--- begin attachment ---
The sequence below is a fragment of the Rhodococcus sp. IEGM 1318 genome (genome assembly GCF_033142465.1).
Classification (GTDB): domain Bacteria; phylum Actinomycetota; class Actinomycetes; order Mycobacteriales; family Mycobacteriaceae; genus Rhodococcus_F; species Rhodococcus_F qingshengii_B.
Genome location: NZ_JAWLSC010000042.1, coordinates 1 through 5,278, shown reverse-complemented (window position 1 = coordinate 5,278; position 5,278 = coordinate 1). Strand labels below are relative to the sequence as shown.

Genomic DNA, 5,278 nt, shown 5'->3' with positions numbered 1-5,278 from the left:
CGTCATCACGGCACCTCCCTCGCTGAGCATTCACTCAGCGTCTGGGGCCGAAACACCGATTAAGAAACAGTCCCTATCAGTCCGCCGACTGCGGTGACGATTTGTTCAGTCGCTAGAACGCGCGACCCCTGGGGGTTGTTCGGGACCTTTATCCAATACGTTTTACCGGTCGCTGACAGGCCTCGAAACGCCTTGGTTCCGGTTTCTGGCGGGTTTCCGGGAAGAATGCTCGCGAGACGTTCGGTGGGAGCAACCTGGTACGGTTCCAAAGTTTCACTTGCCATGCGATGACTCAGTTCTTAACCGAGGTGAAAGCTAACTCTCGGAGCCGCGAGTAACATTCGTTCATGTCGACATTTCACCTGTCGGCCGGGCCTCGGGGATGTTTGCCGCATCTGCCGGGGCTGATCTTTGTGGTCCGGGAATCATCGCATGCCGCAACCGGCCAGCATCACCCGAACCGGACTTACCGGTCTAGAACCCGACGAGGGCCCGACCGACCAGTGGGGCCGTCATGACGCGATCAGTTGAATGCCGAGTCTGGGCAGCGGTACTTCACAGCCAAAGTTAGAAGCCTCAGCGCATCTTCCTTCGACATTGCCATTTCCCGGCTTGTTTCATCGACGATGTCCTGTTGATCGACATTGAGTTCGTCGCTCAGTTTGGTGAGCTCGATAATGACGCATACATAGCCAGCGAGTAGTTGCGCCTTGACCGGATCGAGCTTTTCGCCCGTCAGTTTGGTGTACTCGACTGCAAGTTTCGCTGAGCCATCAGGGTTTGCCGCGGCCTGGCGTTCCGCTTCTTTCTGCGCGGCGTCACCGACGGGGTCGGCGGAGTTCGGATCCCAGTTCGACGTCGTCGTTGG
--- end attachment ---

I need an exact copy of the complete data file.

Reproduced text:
The sequence below is a fragment of the Rhodococcus sp. IEGM 1318 genome (genome assembly GCF_033142465.1).
Classification (GTDB): domain Bacteria; phylum Actinomycetota; class Actinomycetes; order Mycobacteriales; family Mycobacteriaceae; genus Rhodococcus_F; species Rhodococcus_F qingshengii_B.
Genome location: NZ_JAWLSC010000042.1, coordinates 1 through 5,278, shown reverse-complemented (window position 1 = coordinate 5,278; position 5,278 = coordinate 1). Strand labels below are relative to the sequence as shown.

Genomic DNA, 5,278 nt, shown 5'->3' with positions numbered 1-5,278 from the left:
CGTCATCACGGCACCTCCCTCGCTGAGCATTCACTCAGCGTCTGGGGCCGAAACACCGATTAAGAAACAGTCCCTATCAGTCCGCCGACTGCGGTGACGATTTGTTCAGTCGCTAGAACGCGCGACCCCTGGGGGTTGTTCGGGACCTTTATCCAATACGTTTTACCGGTCGCTGACAGGCCTCGAAACGCCTTGGTTCCGGTTTCTGGCGGGTTTCCGGGAAGAATGCTCGCGAGACGTTCGGTGGGAGCAACCTGGTACGGTTCCAAAGTTTCACTTGCCATGCGATGACTCAGTTCTTAACCGAGGTGAAAGCTAACTCTCGGAGCCGCGAGTAACATTCGTTCATGTCGACATTTCACCTGTCGGCCGGGCCTCGGGGATGTTTGCCGCATCTGCCGGGGCTGATCTTTGTGGTCCGGGAATCATCGCATGCCGCAACCGGCCAGCATCACCCGAACCGGACTTACCGGTCTAGAACCCGACGAGGGCCCGACCGACCAGTGGGGCCGTCATGACGCGATCAGTTGAATGCCGAGTCTGGGCAGCGGTACTTCACAGCCAAAGTTAGAAGCCTCAGCGCATCTTCCTTCGACATTGCCATTTCCCGGCTTGTTTCATCGACGATGTCCTGTTGATCGACATTGAGTTCGTCGCTCAGTTTGGTGAGCTCGATAATGACGCATACATAGCCAGCGAGTAGTTGCGCCTTGACCGGATCGAGCTTTTCGCCCGTCAGTTTGGTGTACTCGACTGCAAGTTTCGCTGAGCCATCAGGGTTTGCCGCGGCCTGGCGTTCCGCTTCTTTCTGCGCGGCGTCACCGACGGGGTCGGCGGAGTTCGGATCCCAGTTCGACGTCGTCGTTGG